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Benefiting from Relationships - Social Networks

Friday, June 26, 2009
Benefiting from Relationships

Most companies have gravitated toward the positive view of social networking -- recognizing that they can benefit from the relationships their employees have outside the organization. And, ironically, an effective model for such networking may be an ancient business form.

By Peter Cappelli


Our Center for Human Resources was having a meeting of sponsoring corporations this week, and the topic of social networks at the workplace came up for discussion.

The Internet raised an interesting challenge for the workplace as it represented both an important source of information that could be used at work and a considerable opportunity to goof off. Unfortunately, some of the use of the Internet on company time went beyond goofing off in e-mail conversations and Web-site visits. Embarrassed employers had to set up policies to restrict access.

Online social networks raise a similar challenge.

MySpace, Facebook, LinkedIn, and similar sites have big pluses and minuses. While it is certainly possible for employees to waste time on them and post potentially embarrassing information, there are different and perhaps bigger upsides than we saw simply with Internet use. This is especially so for the human resource function because these sites have become important sources of information for recruiting candidates and for shaping company image.

There is also something radical about these social networks for companies, and that is a recognition that they can benefit from the relationships their employees have outside the organization.

In the past, employers wanted their employees focused on their own workplace. In Rosabeth Kanter's famous book, Men and Women of the Corporation, she described how employees in the 1970s were actively discouraged from spending time in professional associations and from developing professional relationships with peers elsewhere.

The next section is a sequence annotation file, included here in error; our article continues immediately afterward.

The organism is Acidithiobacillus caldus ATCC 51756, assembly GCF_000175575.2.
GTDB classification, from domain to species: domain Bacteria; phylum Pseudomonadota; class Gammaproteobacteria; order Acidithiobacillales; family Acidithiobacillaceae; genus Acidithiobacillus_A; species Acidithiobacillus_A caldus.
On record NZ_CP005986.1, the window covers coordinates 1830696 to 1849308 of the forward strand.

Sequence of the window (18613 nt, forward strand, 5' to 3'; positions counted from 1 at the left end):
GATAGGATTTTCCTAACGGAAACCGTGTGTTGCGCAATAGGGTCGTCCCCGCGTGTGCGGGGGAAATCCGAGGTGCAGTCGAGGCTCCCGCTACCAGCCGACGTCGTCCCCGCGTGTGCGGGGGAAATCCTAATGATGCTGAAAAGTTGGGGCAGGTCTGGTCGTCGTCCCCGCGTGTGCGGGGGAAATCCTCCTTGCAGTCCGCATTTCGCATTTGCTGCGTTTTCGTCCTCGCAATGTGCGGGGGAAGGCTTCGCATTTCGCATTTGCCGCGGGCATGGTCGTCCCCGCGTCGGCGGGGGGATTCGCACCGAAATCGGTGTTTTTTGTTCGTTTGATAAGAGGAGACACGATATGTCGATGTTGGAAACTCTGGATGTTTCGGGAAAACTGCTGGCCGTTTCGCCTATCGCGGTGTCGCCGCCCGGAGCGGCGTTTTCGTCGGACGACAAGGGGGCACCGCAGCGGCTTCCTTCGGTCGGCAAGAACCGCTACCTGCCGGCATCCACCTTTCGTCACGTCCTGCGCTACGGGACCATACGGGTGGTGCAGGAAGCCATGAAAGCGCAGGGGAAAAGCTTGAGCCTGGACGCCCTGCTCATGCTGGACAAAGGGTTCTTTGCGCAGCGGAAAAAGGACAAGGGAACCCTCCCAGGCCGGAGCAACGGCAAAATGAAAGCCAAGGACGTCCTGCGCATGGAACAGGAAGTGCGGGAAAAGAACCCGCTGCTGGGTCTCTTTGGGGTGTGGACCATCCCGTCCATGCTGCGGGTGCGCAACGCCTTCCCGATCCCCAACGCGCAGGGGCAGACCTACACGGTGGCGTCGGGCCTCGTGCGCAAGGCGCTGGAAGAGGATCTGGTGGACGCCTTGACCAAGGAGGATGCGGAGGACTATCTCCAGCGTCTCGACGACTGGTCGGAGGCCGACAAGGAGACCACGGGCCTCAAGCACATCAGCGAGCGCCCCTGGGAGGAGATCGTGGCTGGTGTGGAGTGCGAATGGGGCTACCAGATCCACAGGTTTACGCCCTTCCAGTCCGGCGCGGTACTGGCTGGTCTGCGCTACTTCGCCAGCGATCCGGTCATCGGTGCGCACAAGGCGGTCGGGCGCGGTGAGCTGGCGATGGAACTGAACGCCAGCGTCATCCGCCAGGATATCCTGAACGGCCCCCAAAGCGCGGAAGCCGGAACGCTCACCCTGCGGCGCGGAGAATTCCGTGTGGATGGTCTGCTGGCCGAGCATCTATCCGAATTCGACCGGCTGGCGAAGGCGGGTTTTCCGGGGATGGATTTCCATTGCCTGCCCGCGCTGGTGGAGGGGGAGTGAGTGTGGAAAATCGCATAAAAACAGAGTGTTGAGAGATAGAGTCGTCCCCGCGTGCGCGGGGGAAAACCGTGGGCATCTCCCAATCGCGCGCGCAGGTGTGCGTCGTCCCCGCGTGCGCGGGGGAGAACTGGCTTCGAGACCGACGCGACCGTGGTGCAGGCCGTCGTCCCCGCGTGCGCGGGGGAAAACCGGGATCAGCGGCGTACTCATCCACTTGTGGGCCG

Companies are looking at those relationships differently now, as a source for finding recruits, customers and for building brand. Most companies seem to be allowing their employees to access social-network Web sites at work, apparently on the theory that the potential benefits of using them offset the downsides.

A step further down the social-network path is where companies create their own social communities. Lots of companies try to create clubs or social groups around their products. Owners of sports cars, for example, assemble around groups like the Corvette club, whose purpose is to celebrate the car.

The idea of companies creating social networks around their products struck me during a recent presentation by Barbara Foote, vice president for enterprise effectiveness at Thrivent Financial for Lutherans.


Tapping social networks is the hottest idea in business as it provides a new way to get access to customers, credibility for products and contacts for hiring. It's a bit ironic that the most effective model for executing this hot idea is through an old organizational form.

Peter Cappelli is the George W. Taylor Professor of Management and director of the Center for Human Resources at The Wharton School.


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